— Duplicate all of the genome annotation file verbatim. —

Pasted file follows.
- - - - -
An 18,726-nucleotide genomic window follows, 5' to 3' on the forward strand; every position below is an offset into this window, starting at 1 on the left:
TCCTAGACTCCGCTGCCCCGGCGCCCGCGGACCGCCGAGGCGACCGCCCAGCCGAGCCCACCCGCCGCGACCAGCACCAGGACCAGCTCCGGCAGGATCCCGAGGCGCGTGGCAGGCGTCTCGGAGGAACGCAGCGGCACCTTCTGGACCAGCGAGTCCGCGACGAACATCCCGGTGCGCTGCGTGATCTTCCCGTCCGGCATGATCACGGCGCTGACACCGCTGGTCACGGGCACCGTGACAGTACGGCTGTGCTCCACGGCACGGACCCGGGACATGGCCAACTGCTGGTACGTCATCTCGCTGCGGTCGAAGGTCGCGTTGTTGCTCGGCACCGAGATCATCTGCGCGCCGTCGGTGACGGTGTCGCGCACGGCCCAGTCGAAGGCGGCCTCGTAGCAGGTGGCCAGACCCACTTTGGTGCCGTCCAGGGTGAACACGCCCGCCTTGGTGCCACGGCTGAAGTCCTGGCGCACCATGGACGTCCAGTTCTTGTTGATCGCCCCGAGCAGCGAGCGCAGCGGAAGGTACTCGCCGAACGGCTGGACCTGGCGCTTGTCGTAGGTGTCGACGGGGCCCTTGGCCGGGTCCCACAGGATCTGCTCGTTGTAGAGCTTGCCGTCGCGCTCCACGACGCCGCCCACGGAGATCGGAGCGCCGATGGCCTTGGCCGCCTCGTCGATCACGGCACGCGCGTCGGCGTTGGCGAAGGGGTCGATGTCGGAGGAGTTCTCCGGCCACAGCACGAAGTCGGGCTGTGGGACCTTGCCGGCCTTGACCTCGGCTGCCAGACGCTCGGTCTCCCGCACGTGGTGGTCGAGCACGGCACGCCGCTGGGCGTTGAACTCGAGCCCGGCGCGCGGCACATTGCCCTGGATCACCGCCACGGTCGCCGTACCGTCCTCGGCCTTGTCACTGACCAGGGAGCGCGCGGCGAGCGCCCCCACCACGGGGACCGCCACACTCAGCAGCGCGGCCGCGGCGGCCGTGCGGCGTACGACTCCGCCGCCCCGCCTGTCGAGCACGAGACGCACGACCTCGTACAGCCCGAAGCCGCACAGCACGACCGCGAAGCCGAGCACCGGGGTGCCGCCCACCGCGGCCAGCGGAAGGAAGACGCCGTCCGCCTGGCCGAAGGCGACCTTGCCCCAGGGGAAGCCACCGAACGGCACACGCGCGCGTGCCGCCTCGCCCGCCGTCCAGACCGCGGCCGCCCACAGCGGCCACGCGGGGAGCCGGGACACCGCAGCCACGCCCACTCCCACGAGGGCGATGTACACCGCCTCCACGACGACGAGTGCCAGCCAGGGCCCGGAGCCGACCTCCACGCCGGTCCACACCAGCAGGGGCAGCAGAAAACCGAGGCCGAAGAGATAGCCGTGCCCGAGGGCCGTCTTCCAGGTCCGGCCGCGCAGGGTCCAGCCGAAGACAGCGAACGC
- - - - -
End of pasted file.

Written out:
An 18,726-nucleotide genomic window follows, 5' to 3' on the forward strand; every position below is an offset into this window, starting at 1 on the left:
TCCTAGACTCCGCTGCCCCGGCGCCCGCGGACCGCCGAGGCGACCGCCCAGCCGAGCCCACCCGCCGCGACCAGCACCAGGACCAGCTCCGGCAGGATCCCGAGGCGCGTGGCAGGCGTCTCGGAGGAACGCAGCGGCACCTTCTGGACCAGCGAGTCCGCGACGAACATCCCGGTGCGCTGCGTGATCTTCCCGTCCGGCATGATCACGGCGCTGACACCGCTGGTCACGGGCACCGTGACAGTACGGCTGTGCTCCACGGCACGGACCCGGGACATGGCCAACTGCTGGTACGTCATCTCGCTGCGGTCGAAGGTCGCGTTGTTGCTCGGCACCGAGATCATCTGCGCGCCGTCGGTGACGGTGTCGCGCACGGCCCAGTCGAAGGCGGCCTCGTAGCAGGTGGCCAGACCCACTTTGGTGCCGTCCAGGGTGAACACGCCCGCCTTGGTGCCACGGCTGAAGTCCTGGCGCACCATGGACGTCCAGTTCTTGTTGATCGCCCCGAGCAGCGAGCGCAGCGGAAGGTACTCGCCGAACGGCTGGACCTGGCGCTTGTCGTAGGTGTCGACGGGGCCCTTGGCCGGGTCCCACAGGATCTGCTCGTTGTAGAGCTTGCCGTCGCGCTCCACGACGCCGCCCACGGAGATCGGAGCGCCGATGGCCTTGGCCGCCTCGTCGATCACGGCACGCGCGTCGGCGTTGGCGAAGGGGTCGATGTCGGAGGAGTTCTCCGGCCACAGCACGAAGTCGGGCTGTGGGACCTTGCCGGCCTTGACCTCGGCTGCCAGACGCTCGGTCTCCCGCACGTGGTGGTCGAGCACGGCACGCCGCTGGGCGTTGAACTCGAGCCCGGCGCGCGGCACATTGCCCTGGATCACCGCCACGGTCGCCGTACCGTCCTCGGCCTTGTCACTGACCAGGGAGCGCGCGGCGAGCGCCCCCACCACGGGGACCGCCACACTCAGCAGCGCGGCCGCGGCGGCCGTGCGGCGTACGACTCCGCCGCCCCGCCTGTCGAGCACGAGACGCACGACCTCGTACAGCCCGAAGCCGCACAGCACGACCGCGAAGCCGAGCACCGGGGTGCCGCCCACCGCGGCCAGCGGAAGGAAGACGCCGTCCGCCTGGCCGAAGGCGACCTTGCCCCAGGGGAAGCCACCGAACGGCACACGCGCGCGTGCCGCCTCGCCCGCCGTCCAGACCGCGGCCGCCCACAGCGGCCACGCGGGGAGCCGGGACACCGCAGCCACGCCCACTCCCACGAGGGCGATGTACACCGCCTCCACGACGACGAGTGCCAGCCAGGGCCCGGAGCCGACCTCCACGCCGGTCCACACCAGCAGGGGCAGCAGAAAACCGAGGCCGAAGAGATAGCCGTGCCCGAGGGCCGTCTTCCAGGTCCGGCCGCGCAGGGTCCAGCCGAAGACAGCGAACGC